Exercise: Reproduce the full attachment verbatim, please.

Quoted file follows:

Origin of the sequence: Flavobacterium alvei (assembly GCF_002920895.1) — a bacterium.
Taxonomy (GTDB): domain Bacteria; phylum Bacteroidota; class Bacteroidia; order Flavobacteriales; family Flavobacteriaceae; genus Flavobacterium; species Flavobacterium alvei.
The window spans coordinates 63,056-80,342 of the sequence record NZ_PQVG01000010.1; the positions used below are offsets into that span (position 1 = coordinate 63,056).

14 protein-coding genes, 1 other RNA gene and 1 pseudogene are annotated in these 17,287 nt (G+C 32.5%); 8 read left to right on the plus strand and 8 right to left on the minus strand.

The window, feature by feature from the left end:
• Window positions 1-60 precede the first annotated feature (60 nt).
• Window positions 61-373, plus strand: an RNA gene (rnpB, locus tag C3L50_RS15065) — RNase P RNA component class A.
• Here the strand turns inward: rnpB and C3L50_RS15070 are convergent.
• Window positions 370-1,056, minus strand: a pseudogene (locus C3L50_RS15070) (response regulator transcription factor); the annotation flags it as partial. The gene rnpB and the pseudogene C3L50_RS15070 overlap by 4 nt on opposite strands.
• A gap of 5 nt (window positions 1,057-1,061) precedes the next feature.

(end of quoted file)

Origin of the sequence: Flavobacterium alvei (assembly GCF_002920895.1) — a bacterium.
Taxonomy (GTDB): domain Bacteria; phylum Bacteroidota; class Bacteroidia; order Flavobacteriales; family Flavobacteriaceae; genus Flavobacterium; species Flavobacterium alvei.
The window spans coordinates 63,056-80,342 of the sequence record NZ_PQVG01000010.1; the positions used below are offsets into that span (position 1 = coordinate 63,056).

14 protein-coding genes, 1 other RNA gene and 1 pseudogene are annotated in these 17,287 nt (G+C 32.5%); 8 read left to right on the plus strand and 8 right to left on the minus strand.

The window, feature by feature from the left end:
• Window positions 1-60 precede the first annotated feature (60 nt).
• Window positions 61-373, plus strand: an RNA gene (rnpB, locus tag C3L50_RS15065) — RNase P RNA component class A.
• Here the strand turns inward: rnpB and C3L50_RS15070 are convergent.
• Window positions 370-1,056, minus strand: a pseudogene (locus C3L50_RS15070) (response regulator transcription factor); the annotation flags it as partial. The gene rnpB and the pseudogene C3L50_RS15070 overlap by 4 nt on opposite strands.
• A gap of 5 nt (window positions 1,057-1,061) precedes the next feature.